The Economics of Biological Invasions
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The Economics of Biological Invasions

Edited by Charles Perrings, Mark Williamson and Silvana Dalmazzone

The growth of international trade and travel means that more species are being introduced to more places than ever before. This book represents the first concerted effort to understand the economic causes and consequences of biological invasions. The volume discusses the theoretical and methodological issues raised by invasion, including control strategies, modelling options, and a study of the economic, institutional and policy conditions that predispose countries to biological invasions. Also included are case studies of fisheries, agricultural systems, tropical forests and protected areas affected by invasive species in locations such as the Black Sea, Australia and Africa, and an evaluation of control programmes.
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Chapter 7: An introduced disease in an invasive host: the ecology and economics of rabbit calicivirus disease (RCD) in rabbits in Australia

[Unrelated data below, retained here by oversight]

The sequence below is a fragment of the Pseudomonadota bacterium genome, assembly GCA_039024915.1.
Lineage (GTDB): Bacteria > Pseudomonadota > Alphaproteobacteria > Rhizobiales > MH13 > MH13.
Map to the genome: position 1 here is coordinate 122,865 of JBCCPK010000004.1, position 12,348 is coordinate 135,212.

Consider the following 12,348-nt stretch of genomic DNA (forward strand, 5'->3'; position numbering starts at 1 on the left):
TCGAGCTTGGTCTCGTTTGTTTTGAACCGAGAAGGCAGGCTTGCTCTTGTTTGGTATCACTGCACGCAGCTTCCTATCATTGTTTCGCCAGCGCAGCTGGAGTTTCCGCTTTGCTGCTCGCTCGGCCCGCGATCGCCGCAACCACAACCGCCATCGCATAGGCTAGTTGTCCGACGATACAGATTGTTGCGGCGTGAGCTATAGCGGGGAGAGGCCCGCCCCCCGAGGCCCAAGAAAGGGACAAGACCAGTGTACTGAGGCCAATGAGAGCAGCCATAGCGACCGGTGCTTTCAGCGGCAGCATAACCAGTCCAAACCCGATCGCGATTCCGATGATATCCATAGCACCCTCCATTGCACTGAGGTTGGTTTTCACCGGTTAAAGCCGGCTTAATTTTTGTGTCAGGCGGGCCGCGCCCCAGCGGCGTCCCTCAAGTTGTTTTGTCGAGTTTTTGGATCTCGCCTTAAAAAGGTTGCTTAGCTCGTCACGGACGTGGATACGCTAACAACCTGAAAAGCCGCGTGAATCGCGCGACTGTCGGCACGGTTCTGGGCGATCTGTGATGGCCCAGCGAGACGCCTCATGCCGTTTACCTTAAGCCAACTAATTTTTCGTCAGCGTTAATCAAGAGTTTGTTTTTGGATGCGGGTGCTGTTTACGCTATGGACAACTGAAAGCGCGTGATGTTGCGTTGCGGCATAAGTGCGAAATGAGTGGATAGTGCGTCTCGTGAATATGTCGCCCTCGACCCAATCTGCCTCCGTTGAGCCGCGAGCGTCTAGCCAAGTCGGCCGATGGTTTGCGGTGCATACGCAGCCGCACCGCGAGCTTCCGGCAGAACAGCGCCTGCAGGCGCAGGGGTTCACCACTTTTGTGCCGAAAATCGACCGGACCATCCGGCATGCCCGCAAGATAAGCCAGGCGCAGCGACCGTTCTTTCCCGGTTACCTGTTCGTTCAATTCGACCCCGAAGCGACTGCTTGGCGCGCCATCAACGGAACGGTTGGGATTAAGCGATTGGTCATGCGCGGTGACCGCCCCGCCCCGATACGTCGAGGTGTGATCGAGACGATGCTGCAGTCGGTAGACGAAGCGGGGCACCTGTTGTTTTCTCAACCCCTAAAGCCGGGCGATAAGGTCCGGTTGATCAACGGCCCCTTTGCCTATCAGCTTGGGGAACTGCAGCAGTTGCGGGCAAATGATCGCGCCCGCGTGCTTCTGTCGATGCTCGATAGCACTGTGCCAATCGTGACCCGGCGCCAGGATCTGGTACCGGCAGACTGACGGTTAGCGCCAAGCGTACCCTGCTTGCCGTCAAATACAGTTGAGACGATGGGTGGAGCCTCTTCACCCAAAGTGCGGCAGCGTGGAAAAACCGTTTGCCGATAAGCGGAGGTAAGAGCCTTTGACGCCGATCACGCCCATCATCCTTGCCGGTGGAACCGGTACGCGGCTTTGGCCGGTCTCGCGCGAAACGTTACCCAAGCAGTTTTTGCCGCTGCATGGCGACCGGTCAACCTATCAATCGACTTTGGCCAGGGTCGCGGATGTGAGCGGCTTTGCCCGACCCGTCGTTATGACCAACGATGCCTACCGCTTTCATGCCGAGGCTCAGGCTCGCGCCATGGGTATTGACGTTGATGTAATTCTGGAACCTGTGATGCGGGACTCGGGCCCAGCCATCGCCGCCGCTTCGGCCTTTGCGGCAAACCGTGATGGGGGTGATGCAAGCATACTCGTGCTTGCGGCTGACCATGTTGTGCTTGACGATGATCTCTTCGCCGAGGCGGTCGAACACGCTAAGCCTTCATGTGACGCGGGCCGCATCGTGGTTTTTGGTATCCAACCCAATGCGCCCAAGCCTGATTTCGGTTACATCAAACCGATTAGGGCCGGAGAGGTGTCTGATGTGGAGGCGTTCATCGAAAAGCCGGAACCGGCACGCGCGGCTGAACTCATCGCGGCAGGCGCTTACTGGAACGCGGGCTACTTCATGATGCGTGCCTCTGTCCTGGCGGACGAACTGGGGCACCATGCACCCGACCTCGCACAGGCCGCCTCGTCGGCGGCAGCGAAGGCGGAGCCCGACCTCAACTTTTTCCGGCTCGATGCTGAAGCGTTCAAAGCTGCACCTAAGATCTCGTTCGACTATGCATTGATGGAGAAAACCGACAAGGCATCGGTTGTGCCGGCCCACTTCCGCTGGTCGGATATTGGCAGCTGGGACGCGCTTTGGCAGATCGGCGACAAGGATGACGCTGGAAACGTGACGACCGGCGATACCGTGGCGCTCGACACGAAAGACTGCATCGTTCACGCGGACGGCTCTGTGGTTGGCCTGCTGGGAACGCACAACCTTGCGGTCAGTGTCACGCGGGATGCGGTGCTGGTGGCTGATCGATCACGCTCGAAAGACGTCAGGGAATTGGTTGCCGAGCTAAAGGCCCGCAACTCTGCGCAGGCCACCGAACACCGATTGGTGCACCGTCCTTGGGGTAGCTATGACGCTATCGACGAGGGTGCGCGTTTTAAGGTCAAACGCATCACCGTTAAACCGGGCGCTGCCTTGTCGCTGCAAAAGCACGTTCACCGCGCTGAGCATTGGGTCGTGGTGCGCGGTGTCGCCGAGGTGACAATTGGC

Piran C.L. White and Geraldine Newton-Cross

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7. An introduced disease in an invasive host: the ecology and economics of rabbit calicivirus disease (RCD) in rabbits in Australia Piran C.L. White and Geraldine NewtonCross* 1 INTRODUCTION The European rabbit (Oryctolagus cuniculus) is the most destructive of Australia’s vertebrate pests (Vertebrate Biocontrol CRC, 1997). Wild rabbits have a substantial negative impact on agricultural production and nature conservation in Australia, and their impact is most pronounced in pastoral agriculture (Williams et al.,1995). The European rabbit is native to the Iberian peninsular. Rabbits have never been regarded as a pest in mainland Spain, but are valued for their ability to use poor grazing and are used for both meat and fur. Domestic rabbits were first imported to Australia in 1788 but failed to spread. Wild rabbits were first introduced in Victoria in 1859, primarily to be shot for game. However, rates of spread and population increase were far greater than expected, and in the absence of competitors and predators, rabbits rapidly colonized the country, spreading at a rate of between 20 and 100 km per year (Anderson and Nowak, 1997). This rapid spread occurred mainly through natural reproduction and dispersal, but it was helped by further releases as well. By 1880, rabbits had reached pest proportions in South Australia. This explosion in the rabbit population coincided with the large increase in sheep farming in Australia, with numbers of sheep increasing from less than 1 million in 1830 to more than 100 million in 1890 (Goodall, 1974). It is believed...

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